Many of us see salt as a common pantry ingredient, a necessity. We don’t think about it too much. We’re not aware of how salt is produced or who works hard all day to make sure this product is available for our dinner table. We’re not too concerned with working conditions or how salt harvesting methods affect the environment.
This week while researching salt, I had a light bulb moment.
I realized that salt can be a hand-harvested, artisanal product. Salt is no different than other products like coffee, tea, cheese, meat and poultry. Why would I strive to support small organic farms and cast a blind eye towards artisanal salts? Talk about a compartmentalized view!
After reading the book Salted: A Manifesto on the World’s Most Essential Mineral, with recipes, I began to see salt through Mark Bitterman’s eyes. He writes that salt is “a natural, whole food, intimately tied to a place and a way of life.” I realized that by seeking out hand-crafted salts, we support a market of diversity, preserve traditions, and promote sustainability.. READ MORE...
I have something really special to share with you today! It’s a recipe, and it has changed my world a little bit. Let’s start at the beginning, shall we? I sat down at my desk to brainstorm a recipe that features salt as a very important ingredient. This was tough. Writing about salt is like writing about the universe, God, mankind. . . where do you start? It’s so big. I flipped through some cookbooks and eventually came across a recipe in the book, Salted: A Manifesto on the World’s Most Essential Mineral, with Recipes. Mark Bitterman’s recipe for Buttermilk Leg of Lamb with the Meadow Sel Gris totally seduced me. He writes,
“We’ve domesticated the gaminess out of most everything we eat, but every time we toss a leg of lamb on the fire we grow bushy and wild, our countenance waxing fierce amid the ghostly tendrils of burning fat and smoky mountain herbs. And after we toil over the flaming coals, the table is laid, the tapers lit, the dark wine poured. Aromatic and crackling-golden on the outside; savagely, voluptuously rosy on the inside- a leg of lamb is a meal of the ages.. READ MORE...
I’ve got creative ways for cooking with salt during summer:
1. Salsa & Chutney
In Think Like a Chef, Tom Colicchio writes that salt ” interacts with flavors of ingredients and your taste buds, “waking” up everything along the way. This is especially noticeable in a dish that is both sweet and sour.” He uses a Green Tomato Chutney to illustrate the point. The chutney is full of vibrant ingredients like jalapeño, ginger, bell pepper and vinegar as well as sugar and spices.Tom recommends tasting the completed dish, then adding a couple of grains of salt at a time, tasting to observe how the flavors change. This is intuitive cooking. Learning by doing, sensing, paying attention. Mango Salsa with Hawaiian Black Lava Salt from the book Salted is another recipe where finishing salt really shines. Not only does the black lava salt liven up the fresh flavors in the salsa, it also provides visual and textural stimulation. Stimulate your senses- that’s what cooking is all about.. READ MORE...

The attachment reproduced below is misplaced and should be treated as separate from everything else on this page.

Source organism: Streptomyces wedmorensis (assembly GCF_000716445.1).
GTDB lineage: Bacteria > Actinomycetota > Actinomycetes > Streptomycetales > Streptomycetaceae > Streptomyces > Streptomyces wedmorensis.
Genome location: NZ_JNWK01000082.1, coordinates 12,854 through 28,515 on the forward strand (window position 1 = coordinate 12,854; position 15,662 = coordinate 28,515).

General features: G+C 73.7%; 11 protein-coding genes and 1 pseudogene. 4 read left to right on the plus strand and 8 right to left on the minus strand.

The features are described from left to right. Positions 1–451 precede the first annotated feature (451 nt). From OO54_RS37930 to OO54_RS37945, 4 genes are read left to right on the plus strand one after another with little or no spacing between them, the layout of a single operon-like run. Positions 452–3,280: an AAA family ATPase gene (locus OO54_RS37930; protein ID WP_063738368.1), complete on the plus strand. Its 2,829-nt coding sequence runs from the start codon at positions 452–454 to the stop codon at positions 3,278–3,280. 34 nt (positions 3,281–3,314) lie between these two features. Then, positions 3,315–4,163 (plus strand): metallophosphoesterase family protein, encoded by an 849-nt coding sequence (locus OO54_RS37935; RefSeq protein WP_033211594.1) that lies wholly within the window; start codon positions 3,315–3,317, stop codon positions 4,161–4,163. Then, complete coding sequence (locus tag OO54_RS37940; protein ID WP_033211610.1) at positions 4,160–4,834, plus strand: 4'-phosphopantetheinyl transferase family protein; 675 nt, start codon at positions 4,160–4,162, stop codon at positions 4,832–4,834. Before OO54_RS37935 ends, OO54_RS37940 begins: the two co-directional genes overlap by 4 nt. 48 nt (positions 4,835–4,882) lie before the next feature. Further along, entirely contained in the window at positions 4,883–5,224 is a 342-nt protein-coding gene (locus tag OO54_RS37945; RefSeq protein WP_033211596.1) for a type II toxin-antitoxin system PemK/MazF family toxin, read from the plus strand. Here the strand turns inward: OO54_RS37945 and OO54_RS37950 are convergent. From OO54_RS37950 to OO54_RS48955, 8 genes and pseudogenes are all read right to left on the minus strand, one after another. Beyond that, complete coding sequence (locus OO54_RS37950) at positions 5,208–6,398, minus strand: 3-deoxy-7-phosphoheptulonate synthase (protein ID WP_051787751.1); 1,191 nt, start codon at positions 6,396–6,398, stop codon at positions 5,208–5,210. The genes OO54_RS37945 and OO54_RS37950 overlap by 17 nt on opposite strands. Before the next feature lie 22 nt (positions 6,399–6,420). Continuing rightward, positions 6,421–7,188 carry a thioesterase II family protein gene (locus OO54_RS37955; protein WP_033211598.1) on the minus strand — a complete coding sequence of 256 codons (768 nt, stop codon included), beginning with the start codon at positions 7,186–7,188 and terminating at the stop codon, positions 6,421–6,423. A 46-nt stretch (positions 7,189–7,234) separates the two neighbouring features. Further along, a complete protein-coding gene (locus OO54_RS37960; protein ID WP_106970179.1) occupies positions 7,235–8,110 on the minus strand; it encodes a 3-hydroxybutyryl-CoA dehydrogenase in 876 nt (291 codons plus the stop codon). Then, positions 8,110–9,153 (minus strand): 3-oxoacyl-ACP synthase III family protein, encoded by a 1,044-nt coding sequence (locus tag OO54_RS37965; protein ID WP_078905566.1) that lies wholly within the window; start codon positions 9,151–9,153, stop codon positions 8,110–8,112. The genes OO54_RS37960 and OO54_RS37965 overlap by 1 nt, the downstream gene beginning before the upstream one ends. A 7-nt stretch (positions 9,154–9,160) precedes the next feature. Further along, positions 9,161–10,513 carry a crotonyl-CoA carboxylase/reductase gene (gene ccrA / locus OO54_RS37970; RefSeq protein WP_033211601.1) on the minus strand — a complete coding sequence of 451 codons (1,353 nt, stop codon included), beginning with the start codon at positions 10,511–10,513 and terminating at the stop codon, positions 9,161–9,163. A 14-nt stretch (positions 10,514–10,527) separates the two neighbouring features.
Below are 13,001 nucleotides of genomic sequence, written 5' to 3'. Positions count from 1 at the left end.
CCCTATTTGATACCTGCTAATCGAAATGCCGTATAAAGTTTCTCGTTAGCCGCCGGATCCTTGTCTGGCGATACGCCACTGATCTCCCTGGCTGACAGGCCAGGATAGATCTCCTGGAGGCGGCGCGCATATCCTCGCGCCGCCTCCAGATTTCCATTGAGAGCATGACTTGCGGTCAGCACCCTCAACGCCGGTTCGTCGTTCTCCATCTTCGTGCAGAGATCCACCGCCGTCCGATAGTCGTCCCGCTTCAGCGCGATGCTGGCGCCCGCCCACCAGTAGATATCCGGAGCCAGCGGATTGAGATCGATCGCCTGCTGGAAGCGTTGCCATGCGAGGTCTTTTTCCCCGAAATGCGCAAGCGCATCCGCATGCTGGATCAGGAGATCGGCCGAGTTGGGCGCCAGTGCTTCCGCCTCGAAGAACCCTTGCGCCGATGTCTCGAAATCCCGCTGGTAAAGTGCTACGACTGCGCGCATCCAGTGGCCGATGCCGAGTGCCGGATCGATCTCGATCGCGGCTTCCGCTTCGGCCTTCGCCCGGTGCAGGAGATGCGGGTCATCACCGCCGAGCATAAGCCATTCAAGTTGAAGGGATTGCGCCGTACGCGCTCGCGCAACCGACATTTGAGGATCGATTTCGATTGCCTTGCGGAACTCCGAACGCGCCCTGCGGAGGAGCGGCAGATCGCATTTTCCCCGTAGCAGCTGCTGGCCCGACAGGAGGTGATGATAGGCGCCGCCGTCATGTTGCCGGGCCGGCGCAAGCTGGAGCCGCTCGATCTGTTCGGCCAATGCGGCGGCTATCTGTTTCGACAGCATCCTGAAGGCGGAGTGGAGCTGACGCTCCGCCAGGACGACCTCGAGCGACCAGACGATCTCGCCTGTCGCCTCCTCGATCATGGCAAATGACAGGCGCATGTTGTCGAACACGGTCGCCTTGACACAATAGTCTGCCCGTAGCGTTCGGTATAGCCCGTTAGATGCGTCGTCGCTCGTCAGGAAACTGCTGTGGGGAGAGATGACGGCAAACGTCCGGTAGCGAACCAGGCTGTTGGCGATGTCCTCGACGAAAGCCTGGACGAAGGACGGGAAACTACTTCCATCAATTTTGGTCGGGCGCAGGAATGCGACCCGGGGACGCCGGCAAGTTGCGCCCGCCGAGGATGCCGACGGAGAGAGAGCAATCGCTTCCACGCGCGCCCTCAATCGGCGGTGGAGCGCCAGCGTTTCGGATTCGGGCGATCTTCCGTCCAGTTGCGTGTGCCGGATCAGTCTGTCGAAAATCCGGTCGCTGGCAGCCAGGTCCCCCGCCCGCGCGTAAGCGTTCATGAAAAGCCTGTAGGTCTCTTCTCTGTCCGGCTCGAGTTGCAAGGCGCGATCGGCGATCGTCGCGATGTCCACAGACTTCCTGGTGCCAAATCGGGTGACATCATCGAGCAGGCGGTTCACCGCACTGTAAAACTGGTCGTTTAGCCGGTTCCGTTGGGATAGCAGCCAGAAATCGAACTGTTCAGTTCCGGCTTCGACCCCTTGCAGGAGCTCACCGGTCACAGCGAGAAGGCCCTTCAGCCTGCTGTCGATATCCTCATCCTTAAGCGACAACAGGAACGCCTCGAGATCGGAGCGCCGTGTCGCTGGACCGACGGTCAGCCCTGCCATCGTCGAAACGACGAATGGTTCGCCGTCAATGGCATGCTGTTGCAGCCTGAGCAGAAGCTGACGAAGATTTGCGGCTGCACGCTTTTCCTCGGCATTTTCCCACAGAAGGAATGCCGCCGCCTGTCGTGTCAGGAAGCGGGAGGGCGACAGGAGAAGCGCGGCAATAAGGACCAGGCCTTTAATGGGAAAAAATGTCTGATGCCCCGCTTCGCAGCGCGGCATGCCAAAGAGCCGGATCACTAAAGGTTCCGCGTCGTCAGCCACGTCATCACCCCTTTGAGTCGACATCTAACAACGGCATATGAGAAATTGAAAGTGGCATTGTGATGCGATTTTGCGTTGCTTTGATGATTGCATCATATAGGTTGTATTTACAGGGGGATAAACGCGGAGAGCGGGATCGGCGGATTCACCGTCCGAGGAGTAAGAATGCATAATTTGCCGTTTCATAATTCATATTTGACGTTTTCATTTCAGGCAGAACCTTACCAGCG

Salt is considered the most essential pantry ingredient used year-round in cooking. However, I think this ingredient truly shines during summer. Take a look at the video above announcing salt as the ingredient of the week. I’m excited to cook in the moment with you, using salt to bring out the best in the bounty of summer. Thanks for watching!
Do you have a favorite salt I must try? Let me know in the comments section. Click here.
A Table for Two
Gathering can be lively and stimulating, like a group of friends engaged in passionate conversation. . . but sometimes it’s nice to share a moment of quiet at a table for two. You don’t have to slave over a multi-course meal for the gathering to be special. Last night the husband and I sat on our balcony, taking in the last rays of the setting sun. It was warm outside, but a cool breeze passed over us. I could feel autumn whispering in my ear.
I had just returned from my community garden plot with a harvest of delicate squash blossoms. Carefully, my hands tucked a spoonful of goat cheese into each trumpet-shaped flower. I dipped the squash blossoms in silky batter and fried them in oil. As the blossoms turned golden I plucked them from the hot oil, giving each a sprinkling of lemon juice and sea salt. The husband poured two glasses of wine. Outside at our table for two we quietly enjoyed this little treat from the garden. He said, “This is good.” I agreed. It was a beautiful moment.. READ MORE...